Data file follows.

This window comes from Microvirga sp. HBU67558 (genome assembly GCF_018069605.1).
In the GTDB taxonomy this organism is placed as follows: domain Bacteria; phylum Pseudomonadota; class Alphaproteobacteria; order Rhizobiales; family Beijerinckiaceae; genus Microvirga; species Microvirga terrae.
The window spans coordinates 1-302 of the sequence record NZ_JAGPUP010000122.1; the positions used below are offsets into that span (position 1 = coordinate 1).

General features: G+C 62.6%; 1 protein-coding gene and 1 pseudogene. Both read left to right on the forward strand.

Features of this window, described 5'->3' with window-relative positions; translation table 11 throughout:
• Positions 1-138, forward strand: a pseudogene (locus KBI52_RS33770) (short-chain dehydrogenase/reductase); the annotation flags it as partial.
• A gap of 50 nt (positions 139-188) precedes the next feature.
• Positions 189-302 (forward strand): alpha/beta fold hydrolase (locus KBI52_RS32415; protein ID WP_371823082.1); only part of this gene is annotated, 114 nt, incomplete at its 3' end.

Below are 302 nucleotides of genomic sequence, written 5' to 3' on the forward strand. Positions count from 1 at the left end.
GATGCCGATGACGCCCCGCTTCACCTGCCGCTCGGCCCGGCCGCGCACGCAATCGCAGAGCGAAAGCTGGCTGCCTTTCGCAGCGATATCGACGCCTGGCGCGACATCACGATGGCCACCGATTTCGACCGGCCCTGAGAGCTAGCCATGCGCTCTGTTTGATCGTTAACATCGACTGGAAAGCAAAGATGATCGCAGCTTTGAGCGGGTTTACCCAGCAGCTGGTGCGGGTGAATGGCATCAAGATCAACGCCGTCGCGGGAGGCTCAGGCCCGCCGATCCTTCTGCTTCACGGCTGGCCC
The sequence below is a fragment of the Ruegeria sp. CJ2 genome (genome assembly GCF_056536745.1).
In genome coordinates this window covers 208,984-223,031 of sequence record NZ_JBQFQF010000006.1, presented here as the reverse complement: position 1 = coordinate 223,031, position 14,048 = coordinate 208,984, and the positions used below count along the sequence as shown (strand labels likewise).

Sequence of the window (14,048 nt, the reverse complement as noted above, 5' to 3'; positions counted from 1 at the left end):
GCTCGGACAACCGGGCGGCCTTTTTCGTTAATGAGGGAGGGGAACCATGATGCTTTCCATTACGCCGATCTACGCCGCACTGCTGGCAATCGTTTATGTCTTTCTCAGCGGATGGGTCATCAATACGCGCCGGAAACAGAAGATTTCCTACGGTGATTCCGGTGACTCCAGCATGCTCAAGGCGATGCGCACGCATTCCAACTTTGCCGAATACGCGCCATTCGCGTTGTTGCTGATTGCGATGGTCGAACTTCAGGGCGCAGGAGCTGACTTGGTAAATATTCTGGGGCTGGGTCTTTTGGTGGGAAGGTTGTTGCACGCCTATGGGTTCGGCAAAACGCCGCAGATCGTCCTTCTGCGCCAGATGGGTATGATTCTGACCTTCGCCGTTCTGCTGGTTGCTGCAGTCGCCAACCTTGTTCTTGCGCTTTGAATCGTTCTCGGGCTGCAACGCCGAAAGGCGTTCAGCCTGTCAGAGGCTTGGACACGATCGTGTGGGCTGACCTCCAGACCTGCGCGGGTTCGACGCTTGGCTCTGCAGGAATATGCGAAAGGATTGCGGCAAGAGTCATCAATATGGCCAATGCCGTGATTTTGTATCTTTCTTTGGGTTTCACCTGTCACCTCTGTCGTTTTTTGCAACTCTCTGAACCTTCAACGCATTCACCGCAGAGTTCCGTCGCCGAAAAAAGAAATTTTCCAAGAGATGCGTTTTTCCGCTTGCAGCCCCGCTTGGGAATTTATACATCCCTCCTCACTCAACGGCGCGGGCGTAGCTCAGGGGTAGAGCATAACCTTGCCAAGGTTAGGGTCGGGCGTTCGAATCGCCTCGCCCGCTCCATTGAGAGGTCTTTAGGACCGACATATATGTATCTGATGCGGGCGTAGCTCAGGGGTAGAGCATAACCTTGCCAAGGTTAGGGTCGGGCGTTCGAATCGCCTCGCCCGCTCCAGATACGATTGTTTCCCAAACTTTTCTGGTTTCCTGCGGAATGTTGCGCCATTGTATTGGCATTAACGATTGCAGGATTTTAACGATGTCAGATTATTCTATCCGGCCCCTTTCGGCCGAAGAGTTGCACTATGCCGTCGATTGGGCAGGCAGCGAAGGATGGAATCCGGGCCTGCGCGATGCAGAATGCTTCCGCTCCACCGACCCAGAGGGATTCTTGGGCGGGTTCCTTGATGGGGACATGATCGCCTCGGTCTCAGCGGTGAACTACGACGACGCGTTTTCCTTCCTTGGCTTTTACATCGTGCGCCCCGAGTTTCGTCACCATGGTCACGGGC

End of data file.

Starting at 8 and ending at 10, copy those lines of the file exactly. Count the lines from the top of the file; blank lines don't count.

• Positions 189-302 (forward strand): alpha/beta fold hydrolase (locus KBI52_RS32415; protein ID WP_371823082.1); only part of this gene is annotated, 114 nt, incomplete at its 3' end.

Below are 302 nucleotides of genomic sequence, written 5' to 3' on the forward strand. Positions count from 1 at the left end.
GATGCCGATGACGCCCCGCTTCACCTGCCGCTCGGCCCGGCCGCGCACGCAATCGCAGAGCGAAAGCTGGCTGCCTTTCGCAGCGATATCGACGCCTGGCGCGACATCACGATGGCCACCGATTTCGACCGGCCCTGAGAGCTAGCCATGCGCTCTGTTTGATCGTTAACATCGACTGGAAAGCAAAGATGATCGCAGCTTTGAGCGGGTTTACCCAGCAGCTGGTGCGGGTGAATGGCATCAAGATCAACGCCGTCGCGGGAGGCTCAGGCCCGCCGATCCTTCTGCTTCACGGCTGGCCC